On a sticky Edgbaston pitch, only three players managed to score at more than a run-a-ball. A series of off-cutters and cross-seam deliveries made scoring challenging but Williamson held his nerve with an innings that lasted double the length of time than anyone else.
Supported by the fluent Colin de Grandhomme, who smashed 60 from 47 and conceded just 33 runs in ten overs with the ball, a 91-run sixth wicket stand proved pivotal to the outcome of a traditionally close fixture.
Under humid, overcast conditions, the bowling on offer was exquisite, underpinned by three deliveries that took out the stumps of the South African top order within the first 28 overs.
Quinton de Kock was beaten for pace by Trent Boult, Faf du Plessis deceived by the impressive Lockie Ferguson and Hashim Amla spun out by Mitchell Santner; the latter proving critical with the opener starting to spread his arms on 55 from 83 deliveries as the run rate nestled at just four per over.
With New Zealand picking up wickets at regular intervals, only Rassie van der Dussen managed to find his rhythm at any sort of pace. Three sixes took him to 67 from 64 balls as South Africa stumbled to 241-6, seemingly 20 or 30 runs short of a par score.
Williamson and de Grandhomme strike
On a pitch clearly effected by the morning weather conditions, which led to a delayed start and one over per side scratched off each innings, the Kiwis also struggled to find their form. Kagiso Rabada dismissed Colin Munro in the third over with a caught and bowled effort, a regular feature of this World Cup.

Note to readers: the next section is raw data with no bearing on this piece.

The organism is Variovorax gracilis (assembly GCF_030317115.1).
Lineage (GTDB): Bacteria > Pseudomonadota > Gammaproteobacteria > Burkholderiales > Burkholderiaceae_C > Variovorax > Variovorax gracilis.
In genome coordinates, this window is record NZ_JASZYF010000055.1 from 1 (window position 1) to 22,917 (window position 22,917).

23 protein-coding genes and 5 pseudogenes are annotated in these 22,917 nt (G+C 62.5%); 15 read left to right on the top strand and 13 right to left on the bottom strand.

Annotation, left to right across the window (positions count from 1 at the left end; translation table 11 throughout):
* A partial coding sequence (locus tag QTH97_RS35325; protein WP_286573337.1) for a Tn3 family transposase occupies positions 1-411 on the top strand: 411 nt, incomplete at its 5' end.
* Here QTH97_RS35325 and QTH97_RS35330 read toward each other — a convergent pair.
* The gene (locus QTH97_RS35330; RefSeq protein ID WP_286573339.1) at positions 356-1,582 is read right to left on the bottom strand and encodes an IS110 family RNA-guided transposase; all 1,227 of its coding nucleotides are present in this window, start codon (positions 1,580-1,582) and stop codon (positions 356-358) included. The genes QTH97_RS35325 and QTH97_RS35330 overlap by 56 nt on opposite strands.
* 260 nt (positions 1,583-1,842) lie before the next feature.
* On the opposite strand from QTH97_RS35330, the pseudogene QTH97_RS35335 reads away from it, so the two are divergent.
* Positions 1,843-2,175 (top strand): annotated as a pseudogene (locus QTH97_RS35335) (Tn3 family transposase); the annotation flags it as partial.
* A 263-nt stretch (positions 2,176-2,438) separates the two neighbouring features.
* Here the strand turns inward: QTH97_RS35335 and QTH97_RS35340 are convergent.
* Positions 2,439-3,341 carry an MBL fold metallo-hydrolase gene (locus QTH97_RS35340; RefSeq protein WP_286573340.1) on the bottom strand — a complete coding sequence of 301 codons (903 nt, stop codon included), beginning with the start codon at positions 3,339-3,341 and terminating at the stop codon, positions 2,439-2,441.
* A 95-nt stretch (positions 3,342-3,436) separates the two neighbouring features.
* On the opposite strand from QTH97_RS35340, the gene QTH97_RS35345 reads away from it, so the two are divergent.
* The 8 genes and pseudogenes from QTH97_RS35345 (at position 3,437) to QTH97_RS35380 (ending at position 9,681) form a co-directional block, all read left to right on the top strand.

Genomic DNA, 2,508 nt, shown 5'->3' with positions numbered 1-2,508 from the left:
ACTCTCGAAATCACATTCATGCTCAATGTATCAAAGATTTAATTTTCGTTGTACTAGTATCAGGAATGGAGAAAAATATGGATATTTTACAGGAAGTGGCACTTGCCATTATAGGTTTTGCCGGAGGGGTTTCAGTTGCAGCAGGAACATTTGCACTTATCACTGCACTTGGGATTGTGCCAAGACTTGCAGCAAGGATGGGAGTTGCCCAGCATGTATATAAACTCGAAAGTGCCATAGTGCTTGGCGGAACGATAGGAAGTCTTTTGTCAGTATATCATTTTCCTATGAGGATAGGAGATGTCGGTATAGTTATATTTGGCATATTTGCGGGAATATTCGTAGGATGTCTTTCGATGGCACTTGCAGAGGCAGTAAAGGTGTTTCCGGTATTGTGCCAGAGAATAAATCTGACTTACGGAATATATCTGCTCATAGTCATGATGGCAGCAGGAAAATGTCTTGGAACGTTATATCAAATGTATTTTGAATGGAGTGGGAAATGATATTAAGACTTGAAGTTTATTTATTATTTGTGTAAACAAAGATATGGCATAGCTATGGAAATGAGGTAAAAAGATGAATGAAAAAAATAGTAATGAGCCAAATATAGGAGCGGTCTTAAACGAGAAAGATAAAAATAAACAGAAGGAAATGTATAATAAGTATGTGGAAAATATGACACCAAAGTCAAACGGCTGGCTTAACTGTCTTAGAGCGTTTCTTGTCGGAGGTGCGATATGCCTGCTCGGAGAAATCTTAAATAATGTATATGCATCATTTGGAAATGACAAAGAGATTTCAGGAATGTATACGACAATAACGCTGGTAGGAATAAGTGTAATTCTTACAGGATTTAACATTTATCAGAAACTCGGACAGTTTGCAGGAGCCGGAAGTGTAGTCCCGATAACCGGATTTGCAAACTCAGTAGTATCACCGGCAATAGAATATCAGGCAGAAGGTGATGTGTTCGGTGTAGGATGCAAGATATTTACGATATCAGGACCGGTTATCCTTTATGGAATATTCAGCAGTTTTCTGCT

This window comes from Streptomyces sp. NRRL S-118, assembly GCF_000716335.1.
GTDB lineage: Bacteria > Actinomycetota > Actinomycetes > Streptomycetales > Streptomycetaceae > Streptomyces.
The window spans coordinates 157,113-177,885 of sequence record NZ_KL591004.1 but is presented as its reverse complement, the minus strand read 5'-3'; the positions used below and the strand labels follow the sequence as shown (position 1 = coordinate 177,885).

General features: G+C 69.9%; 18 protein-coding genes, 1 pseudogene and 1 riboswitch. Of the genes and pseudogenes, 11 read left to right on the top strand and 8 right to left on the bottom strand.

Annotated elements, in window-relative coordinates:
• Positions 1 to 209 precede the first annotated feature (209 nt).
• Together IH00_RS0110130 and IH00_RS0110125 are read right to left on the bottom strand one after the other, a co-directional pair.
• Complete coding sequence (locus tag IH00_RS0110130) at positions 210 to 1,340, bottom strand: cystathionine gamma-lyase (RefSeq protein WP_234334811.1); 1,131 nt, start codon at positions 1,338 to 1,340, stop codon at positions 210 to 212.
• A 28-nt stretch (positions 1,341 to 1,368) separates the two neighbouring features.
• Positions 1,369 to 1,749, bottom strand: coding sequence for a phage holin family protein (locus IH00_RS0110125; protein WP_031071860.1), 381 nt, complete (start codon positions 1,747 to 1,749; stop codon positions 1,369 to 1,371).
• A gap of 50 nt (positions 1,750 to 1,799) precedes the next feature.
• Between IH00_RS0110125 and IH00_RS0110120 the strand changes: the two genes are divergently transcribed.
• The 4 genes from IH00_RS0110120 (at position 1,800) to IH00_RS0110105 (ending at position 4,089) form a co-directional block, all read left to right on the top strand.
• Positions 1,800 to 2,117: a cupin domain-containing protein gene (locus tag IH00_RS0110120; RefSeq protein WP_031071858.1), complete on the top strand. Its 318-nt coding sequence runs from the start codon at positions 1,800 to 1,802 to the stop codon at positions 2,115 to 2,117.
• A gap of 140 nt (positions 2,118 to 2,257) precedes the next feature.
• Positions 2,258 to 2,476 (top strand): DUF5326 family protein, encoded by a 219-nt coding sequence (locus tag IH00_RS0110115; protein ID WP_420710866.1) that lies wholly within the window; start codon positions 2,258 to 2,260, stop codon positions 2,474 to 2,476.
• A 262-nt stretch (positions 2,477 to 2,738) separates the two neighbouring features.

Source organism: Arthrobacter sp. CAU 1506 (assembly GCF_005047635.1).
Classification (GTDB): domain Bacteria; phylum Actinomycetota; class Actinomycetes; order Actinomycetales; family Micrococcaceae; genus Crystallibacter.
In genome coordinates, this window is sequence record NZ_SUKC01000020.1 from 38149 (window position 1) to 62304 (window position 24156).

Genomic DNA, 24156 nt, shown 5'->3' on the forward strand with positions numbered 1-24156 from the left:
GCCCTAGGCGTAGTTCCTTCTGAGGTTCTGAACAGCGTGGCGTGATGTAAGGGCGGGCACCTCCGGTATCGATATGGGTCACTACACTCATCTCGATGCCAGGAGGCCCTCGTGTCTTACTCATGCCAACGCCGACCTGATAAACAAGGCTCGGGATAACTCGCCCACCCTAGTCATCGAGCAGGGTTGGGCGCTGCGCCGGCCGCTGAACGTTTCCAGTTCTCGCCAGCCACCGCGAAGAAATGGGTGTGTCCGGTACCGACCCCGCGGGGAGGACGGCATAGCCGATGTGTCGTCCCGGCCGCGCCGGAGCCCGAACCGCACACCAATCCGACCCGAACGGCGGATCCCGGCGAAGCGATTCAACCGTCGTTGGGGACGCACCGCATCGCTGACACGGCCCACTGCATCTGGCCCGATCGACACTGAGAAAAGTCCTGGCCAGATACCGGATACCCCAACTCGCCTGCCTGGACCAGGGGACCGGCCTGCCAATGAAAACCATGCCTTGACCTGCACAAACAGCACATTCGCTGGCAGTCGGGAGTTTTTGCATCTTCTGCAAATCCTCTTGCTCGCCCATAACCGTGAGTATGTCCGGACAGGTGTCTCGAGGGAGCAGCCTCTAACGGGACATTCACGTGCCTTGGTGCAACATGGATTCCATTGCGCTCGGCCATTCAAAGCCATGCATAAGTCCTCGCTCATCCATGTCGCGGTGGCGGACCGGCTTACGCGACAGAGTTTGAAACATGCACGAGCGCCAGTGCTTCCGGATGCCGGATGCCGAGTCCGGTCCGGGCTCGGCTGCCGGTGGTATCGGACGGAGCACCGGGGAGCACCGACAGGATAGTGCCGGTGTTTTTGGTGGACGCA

Martin Guptill and Williamson rebuilt with true New Zealand grit but the former's hit wicket dismissal at 72-2 started a mini collapse - Chris Morris picking up wickets in successive overs as the Kiwis crumbled to 80-4.
Jimmy Neesham scored an important 23 but when Morris also picked up his wicket, the contest looked to be swerving in favour of South Africa.
Yet it was the introduction of de Grandhomme, on a pitch that he has a strike rate of 170 for Warwickshire in Twenty20 cricket, that maneuvered the pendulum oncemore. In a counter-attacking style, contrasting to Williamson's composed drop and run, the duo worked their way to within 14 of the target with just two overs remaining. Albeit, after a series of dropped catches, missed run outs and a decision not to review a slight edge through to de Kock behind the stumps.
However, for all of his fine work with bat and ball, de Grandhomme imploded when he played a needless upward shot straight to du Plessis when the asking rate was little over a run a ball.
But it was two majestic Williamson shots, synonymous of his three and a half hours at the crease, that decided the outcome. With Lungi Ngidi winding up the pressure as the the target became 12 from 7, New Zealand's captain played a deft touch that ran down to the third man boundary.
There was still plenty of work to do but when he returned to the strike with 7 required from 5, Williamson judged the plan of Andile Phehlukwayo to perfection. Rocking back into he crease, he pulled a short and slow delivery over mid-wicket for his first maximum in 137 deliveries, bringing up his century in the process.
Even when he stroked the winning shot a ball later, celebrations were minimal as Williamson, ever the professional, looked as if he was planning on batting into the night for a double-century.